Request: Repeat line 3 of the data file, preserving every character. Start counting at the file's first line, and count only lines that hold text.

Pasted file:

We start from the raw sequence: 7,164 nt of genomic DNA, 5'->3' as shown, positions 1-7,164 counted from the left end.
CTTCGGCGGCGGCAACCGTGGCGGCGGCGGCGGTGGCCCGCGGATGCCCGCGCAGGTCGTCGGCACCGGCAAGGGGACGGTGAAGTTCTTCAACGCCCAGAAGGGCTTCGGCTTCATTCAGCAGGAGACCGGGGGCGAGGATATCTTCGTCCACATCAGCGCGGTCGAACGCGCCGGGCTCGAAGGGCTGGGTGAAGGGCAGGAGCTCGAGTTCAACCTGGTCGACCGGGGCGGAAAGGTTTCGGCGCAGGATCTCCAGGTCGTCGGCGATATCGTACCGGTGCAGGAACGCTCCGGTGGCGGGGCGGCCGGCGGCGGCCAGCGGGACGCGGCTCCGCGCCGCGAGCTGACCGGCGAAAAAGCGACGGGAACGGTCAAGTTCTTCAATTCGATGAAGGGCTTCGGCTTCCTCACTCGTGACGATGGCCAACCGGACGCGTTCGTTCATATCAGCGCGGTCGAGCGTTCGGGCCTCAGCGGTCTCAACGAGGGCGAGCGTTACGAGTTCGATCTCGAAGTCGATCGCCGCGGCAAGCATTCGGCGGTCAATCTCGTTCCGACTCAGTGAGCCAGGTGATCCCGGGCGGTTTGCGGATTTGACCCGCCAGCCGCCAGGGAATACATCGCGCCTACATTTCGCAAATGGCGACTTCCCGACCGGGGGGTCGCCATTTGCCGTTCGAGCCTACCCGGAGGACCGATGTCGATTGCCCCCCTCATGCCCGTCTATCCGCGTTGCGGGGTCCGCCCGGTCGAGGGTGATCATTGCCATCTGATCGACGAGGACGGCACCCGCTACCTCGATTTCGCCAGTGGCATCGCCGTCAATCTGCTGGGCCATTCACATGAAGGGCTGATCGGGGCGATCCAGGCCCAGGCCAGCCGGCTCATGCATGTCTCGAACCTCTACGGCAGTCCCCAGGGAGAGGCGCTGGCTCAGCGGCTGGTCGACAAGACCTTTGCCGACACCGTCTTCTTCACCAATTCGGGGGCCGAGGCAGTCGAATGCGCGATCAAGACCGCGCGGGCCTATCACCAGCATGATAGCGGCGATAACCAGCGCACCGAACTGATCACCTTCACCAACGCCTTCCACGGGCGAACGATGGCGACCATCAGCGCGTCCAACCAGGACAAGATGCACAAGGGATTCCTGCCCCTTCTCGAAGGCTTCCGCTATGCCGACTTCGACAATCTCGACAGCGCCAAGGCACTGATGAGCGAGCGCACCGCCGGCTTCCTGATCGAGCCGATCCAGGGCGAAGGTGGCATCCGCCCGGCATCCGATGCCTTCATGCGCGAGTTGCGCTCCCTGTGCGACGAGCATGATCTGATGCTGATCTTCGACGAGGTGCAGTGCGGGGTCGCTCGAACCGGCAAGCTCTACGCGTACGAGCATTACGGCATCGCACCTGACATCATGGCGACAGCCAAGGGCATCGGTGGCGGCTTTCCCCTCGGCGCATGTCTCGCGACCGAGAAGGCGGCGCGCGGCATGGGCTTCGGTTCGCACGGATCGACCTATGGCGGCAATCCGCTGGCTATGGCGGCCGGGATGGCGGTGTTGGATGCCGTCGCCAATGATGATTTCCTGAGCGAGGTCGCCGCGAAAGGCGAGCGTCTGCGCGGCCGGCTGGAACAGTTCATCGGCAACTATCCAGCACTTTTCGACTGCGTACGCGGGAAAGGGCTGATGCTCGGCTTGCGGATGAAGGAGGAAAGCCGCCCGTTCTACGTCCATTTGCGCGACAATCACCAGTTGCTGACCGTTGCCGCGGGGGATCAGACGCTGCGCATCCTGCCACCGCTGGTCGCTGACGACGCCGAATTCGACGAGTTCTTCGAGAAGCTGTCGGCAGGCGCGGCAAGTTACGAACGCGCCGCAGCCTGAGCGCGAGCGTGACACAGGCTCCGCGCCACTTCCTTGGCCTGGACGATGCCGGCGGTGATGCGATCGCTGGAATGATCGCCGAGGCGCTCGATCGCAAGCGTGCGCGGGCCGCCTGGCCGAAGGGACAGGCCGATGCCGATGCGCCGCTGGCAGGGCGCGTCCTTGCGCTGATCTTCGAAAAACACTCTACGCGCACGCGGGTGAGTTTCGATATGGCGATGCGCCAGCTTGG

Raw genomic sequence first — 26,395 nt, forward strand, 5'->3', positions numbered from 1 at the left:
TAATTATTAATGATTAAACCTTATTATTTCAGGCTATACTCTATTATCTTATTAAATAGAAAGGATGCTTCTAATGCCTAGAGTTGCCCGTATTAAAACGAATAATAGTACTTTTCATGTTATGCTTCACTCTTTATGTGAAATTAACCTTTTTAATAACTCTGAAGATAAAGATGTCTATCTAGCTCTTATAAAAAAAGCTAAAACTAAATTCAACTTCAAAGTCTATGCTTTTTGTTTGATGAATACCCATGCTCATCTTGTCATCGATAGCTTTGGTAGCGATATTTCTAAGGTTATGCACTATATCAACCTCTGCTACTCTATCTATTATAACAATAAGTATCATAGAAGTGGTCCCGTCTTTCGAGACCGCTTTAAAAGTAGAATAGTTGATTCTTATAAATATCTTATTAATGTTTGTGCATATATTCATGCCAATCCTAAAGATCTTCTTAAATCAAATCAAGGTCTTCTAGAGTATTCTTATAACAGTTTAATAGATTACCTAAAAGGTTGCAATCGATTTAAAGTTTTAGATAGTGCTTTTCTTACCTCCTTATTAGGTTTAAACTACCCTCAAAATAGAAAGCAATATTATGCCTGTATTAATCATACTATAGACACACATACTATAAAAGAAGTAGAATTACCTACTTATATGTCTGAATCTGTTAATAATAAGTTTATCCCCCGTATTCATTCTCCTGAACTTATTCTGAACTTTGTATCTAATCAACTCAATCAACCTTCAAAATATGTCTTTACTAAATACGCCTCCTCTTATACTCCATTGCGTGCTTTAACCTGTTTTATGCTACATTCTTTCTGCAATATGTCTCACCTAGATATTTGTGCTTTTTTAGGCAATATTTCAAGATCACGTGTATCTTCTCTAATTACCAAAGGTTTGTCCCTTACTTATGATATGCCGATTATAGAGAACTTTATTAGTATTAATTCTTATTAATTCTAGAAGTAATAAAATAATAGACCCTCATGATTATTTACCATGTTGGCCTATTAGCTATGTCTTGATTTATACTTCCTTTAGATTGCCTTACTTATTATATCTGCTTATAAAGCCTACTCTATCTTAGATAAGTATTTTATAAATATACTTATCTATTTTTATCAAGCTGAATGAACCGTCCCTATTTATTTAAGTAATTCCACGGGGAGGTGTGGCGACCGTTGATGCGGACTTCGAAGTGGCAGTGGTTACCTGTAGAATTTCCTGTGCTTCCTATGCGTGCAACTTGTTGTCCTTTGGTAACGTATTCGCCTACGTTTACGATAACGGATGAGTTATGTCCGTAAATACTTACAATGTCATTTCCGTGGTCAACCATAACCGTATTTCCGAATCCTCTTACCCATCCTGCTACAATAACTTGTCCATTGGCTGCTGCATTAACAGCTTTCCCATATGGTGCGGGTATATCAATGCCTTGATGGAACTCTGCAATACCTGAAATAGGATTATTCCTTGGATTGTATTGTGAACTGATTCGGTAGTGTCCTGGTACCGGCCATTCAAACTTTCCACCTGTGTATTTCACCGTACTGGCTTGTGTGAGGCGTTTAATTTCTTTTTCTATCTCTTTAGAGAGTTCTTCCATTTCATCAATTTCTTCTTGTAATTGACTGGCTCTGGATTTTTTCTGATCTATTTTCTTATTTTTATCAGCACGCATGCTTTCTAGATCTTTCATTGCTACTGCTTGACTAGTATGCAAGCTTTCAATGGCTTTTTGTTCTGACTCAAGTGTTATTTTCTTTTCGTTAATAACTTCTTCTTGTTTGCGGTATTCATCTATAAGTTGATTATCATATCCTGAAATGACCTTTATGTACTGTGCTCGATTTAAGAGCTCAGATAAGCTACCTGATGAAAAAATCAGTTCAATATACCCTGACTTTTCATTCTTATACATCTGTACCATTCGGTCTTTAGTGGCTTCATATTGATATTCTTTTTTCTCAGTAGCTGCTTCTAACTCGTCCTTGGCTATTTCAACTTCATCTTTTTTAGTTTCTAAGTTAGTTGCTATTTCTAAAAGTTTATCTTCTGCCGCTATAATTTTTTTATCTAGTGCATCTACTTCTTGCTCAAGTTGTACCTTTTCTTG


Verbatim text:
Raw genomic sequence first — 26,395 nt, forward strand, 5'->3', positions numbered from 1 at the left: